If you’re a parent or guardian, chances are you’ve said to your child many times, “How many times do I have to repeat myself?” Indeed, a part of parenting is repeating yourself―but what if your child is not being naughty and actually suffers from hearing loss?
What is hearing loss?
Audiologist, PhD candidate and Lecturer at the University of Cape Town Vera-Genevey Hlayisi shares; “hearing loss is a reduction in the ability to hear sounds. Hearing loss can range in severity from mild to profound and may be temporary or permanent affecting one or both ears.” According to the World Health Organization, hearing loss affects up to 32 million children and having a hearing loss as a child impacts on their ability to develop and learn language, literacy, social skills and overall quality of life.
SEE ALSO: Can You Hear Properly?
What Causes Hearing Loss in Children?
The causes of hearing loss can be congenital (born with it) or acquired after birth. Some of the Congenital causes According to the World Health Organization include;
- genetic factors
- complications during pregnancy and childbirth, including: maternal rubella, syphilis or certain other infections during pregnancy; low birth weight; birth asphyxia (a lack of oxygen at the time of birth); inappropriate use of particular drugs during pregnancy, such as aminoglycosides, cytotoxic drugs, antimalarial drugs, and diuretics; severe jaundice in the neonatal period, which can damage the hearing nerve in a newborn infant.
What are the Signs my child might have a hearing loss?
- delayed or absent speech is the most important clue as children learn to speak from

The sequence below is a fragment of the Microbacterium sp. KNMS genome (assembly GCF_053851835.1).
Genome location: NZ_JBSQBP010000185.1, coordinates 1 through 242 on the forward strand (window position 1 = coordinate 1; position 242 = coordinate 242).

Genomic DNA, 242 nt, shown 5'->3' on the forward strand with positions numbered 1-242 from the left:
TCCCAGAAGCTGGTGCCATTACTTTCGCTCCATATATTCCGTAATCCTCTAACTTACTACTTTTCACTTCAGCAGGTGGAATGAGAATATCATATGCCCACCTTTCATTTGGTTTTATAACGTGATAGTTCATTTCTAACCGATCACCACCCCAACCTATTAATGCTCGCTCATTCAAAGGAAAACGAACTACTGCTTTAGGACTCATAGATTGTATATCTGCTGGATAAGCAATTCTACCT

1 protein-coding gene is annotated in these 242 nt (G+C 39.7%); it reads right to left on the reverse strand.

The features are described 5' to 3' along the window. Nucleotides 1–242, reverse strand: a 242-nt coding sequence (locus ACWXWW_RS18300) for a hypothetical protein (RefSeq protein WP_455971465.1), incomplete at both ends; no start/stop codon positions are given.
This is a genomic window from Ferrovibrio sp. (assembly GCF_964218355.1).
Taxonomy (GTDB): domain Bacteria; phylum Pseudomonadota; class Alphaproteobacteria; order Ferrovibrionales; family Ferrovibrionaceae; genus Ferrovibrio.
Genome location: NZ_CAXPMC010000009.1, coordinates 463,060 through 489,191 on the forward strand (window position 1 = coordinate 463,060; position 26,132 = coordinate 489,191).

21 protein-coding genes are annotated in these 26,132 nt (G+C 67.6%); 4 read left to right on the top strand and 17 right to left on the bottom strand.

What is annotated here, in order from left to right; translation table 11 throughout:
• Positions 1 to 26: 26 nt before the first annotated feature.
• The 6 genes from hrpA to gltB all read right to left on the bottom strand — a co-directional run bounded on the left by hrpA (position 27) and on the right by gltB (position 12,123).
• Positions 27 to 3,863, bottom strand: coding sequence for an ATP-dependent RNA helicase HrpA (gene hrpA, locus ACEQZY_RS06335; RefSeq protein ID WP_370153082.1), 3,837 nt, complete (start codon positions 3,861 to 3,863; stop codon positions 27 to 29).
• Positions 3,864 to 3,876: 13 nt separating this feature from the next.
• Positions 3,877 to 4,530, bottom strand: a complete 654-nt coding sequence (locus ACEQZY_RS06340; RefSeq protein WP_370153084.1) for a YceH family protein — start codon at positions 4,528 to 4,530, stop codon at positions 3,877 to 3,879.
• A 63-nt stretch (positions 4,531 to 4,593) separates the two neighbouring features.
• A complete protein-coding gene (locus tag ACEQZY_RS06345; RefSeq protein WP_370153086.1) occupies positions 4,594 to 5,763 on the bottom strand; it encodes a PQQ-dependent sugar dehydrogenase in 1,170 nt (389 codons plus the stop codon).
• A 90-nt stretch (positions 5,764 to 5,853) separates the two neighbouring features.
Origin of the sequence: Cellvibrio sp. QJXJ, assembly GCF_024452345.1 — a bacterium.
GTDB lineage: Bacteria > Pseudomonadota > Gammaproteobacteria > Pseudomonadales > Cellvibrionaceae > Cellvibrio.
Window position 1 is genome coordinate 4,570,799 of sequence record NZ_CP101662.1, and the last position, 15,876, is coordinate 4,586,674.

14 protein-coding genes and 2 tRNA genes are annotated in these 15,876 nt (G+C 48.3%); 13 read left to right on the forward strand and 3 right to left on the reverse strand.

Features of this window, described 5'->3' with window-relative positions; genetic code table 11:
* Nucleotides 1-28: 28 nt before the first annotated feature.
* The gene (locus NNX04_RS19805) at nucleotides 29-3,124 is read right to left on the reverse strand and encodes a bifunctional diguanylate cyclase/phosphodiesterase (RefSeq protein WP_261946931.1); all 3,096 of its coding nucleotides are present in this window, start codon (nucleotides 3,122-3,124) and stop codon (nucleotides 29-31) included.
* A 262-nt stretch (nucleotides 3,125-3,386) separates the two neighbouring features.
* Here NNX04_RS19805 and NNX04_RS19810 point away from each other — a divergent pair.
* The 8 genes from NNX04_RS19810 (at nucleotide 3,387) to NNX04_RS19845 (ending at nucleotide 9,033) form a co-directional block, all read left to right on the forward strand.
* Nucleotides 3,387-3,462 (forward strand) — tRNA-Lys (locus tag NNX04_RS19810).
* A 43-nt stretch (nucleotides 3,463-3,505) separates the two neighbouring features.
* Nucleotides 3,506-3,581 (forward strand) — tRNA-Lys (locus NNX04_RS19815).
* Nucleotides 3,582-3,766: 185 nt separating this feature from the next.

what they hear
- your child seems to hear fine some of the time and then not respond at other times
when spoken to from afar
- your child wants the TV volume louder than other members of the family
- your child says “What?” more often
- your child moves one ear forward when listening
- your child’s teacher notes that they do not seem to hear or respond as well in the
classroom as other children
- your child says that they didn’t hear you. This may seem obvious, but many parents
assume that their children are not paying attention when in fact there may be an
unidentified hearing loss
- it seems as though your child is just not paying attention
- your child starts to speak more loudly than previously
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The most common type of hearing loss in children is caused by ear infections. Children under 3 are most susceptible to ear infections. It is important to ensure that your child is screened at birth and at every other major medical visit to be able to identify and treat an ear infection early. Visits to your local audiologist should be done annually to ensure your child’s hearing health is optimal. Caring about your child’s hearing is extremely important because it is the gateway to how your child will learn to interact and engage with the world as they grow.